Month: April 2014

Node Background Processing Awesomeness

Unless I’m misunderstanding something, a Node.js callback can replace a full system architecture of handling asynch background processing.

Suppose you have a webapp route that initiates a heavy background task: POST ‘/do_heavy_lifting’

You don’t want your users to wait forever while you process; that’s sucky UX and blocks your app’s precious resources. So, you might drop an event down to some messaging queue (say, Rabbit), and write up a worker to listen to that queue and then perform the heavy lifting in the background. Now you’ve got to maintain the worker, the queue, the event, and synchronize all the different parts together… This is only an issue once you reach a certain scale, but then — it’s an issue, once you reach a certain scale.

However, there is a better way.

As you surely know, you can use Node.js’s callback awesomeness to perform heavy background processing (codename “I/O”) without blocking the code execution flow. However, if you respond to the request without waiting for the I/O to finish, you can even respond to the user – thus freeing the connection – while allowing the background processing to finish in its own time!

This allows you to handle arbitrarily heavy background tasks while immediately freeing the response, both clearing the HTTP connection and responding immediately to the client. Holy smokes!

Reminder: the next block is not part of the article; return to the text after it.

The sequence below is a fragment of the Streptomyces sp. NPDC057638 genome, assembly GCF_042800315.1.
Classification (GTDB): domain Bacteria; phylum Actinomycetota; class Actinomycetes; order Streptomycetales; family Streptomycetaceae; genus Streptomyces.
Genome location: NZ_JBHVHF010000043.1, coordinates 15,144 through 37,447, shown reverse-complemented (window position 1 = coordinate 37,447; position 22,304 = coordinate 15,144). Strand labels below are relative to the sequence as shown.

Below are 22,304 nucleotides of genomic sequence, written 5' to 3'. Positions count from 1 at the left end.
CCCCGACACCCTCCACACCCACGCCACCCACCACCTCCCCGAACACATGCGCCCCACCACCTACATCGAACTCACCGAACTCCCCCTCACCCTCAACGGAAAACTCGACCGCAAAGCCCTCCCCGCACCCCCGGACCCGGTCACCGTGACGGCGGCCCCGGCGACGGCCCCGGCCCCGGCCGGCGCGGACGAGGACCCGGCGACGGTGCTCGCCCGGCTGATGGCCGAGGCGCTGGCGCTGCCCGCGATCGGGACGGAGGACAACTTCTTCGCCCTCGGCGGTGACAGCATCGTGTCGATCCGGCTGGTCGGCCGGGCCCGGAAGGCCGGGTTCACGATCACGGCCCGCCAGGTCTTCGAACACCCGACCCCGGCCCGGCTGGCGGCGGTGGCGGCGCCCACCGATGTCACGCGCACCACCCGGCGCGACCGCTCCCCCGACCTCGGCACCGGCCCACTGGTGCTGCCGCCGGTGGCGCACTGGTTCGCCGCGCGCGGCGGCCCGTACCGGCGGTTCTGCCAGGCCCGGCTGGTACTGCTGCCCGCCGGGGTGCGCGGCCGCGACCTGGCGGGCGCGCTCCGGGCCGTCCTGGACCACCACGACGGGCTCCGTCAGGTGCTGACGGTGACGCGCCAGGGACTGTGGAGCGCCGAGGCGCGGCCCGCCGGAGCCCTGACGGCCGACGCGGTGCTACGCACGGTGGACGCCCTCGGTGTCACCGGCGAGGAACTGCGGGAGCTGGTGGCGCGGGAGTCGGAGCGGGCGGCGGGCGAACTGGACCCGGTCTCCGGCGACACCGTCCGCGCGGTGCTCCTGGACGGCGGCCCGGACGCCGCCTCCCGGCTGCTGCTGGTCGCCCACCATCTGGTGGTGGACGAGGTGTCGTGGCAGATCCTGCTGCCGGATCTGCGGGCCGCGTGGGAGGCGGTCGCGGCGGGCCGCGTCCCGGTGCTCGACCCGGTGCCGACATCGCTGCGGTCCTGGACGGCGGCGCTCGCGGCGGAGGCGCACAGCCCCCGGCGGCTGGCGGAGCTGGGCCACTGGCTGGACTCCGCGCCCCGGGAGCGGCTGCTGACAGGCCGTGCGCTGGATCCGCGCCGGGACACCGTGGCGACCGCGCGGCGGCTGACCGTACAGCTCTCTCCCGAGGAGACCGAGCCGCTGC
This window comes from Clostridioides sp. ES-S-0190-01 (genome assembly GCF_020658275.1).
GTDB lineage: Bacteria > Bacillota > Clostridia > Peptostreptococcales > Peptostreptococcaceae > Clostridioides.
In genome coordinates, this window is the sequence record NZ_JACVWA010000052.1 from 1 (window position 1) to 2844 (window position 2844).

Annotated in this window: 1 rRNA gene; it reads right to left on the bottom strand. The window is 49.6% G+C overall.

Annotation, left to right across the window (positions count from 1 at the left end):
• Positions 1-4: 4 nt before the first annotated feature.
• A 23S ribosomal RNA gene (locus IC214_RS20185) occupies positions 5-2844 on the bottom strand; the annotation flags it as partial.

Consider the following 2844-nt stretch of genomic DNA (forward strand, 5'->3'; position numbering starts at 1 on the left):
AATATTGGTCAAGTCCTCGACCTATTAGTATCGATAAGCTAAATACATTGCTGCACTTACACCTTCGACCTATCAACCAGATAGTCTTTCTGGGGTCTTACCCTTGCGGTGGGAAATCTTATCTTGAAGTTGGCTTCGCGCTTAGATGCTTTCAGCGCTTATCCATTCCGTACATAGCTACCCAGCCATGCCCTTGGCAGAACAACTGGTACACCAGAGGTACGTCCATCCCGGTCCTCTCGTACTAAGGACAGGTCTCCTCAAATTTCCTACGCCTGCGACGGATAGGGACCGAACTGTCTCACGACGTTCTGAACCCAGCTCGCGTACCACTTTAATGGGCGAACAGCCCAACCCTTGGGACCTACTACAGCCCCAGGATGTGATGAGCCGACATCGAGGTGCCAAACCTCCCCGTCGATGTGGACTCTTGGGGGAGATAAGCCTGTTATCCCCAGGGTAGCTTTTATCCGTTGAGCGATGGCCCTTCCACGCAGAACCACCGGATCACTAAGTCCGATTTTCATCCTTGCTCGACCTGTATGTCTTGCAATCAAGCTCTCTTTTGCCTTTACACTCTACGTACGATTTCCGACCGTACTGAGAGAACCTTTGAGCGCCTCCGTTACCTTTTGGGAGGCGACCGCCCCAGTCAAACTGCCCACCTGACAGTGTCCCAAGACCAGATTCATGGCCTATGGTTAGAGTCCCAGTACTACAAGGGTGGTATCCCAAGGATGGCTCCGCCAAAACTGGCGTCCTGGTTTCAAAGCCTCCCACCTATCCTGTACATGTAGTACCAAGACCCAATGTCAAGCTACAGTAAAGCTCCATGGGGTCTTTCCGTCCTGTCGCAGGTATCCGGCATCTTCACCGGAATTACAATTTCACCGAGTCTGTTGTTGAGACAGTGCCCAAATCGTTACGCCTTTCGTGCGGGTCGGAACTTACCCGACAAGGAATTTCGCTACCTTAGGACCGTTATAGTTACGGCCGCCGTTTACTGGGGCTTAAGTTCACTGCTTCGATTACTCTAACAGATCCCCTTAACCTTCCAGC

Sample code, using writing content to a file as an example of heavy lifting (observe the response.end outside the callback):

// Require what we need
var http = require('http');
var fs = require('fs');

function now(){
    var d = new Date(); 
    return d.getHours()+d.getMinutes()+':'+d.getSeconds()+'.'+d.getMilliseconds();
}

var app = http.createServer(function(request, response) {
  response.writeHead(200, { 'Content-Type': 'text/plain'});

  fs.writeFile('baz', 'baz contents: '+now(), function(err) {
    console.log('created file. Now running arbitary background code');            
    console.log('before Second Reponse:'+now());
    response.end('Redundant response: '+now()+'\n'); 
  }); 

  console.log('before First Response :'+now());
  response.end('First Response : '+now()+'\n');
});

app.listen(1337, 'localhost');
console.log('Server running at http://localhost:1337/');

Copy the above into foo.js, $ node foo.js, and (separately) $ curl localhost:1337. Notice:

  1. You will always get ‘First Response’, which is expected.
  2. The ‘redundant response’ is never used. In fact we can comment it out; same behavior. (It’s redundant in our case because it’s a background operation, and we don’t need it to finish in order to respond to the user.)
  3. The I/O operation does get executed, as well as its callback (which can be arbitrarily extended).
  4. Under ‘arbitrary background code’, we can now execute whatever we want — the client has already receiving its response.

You have just implemented a full-blown background asynch processing paradigm, with about a line and a half of code and some Node.js-Fu.

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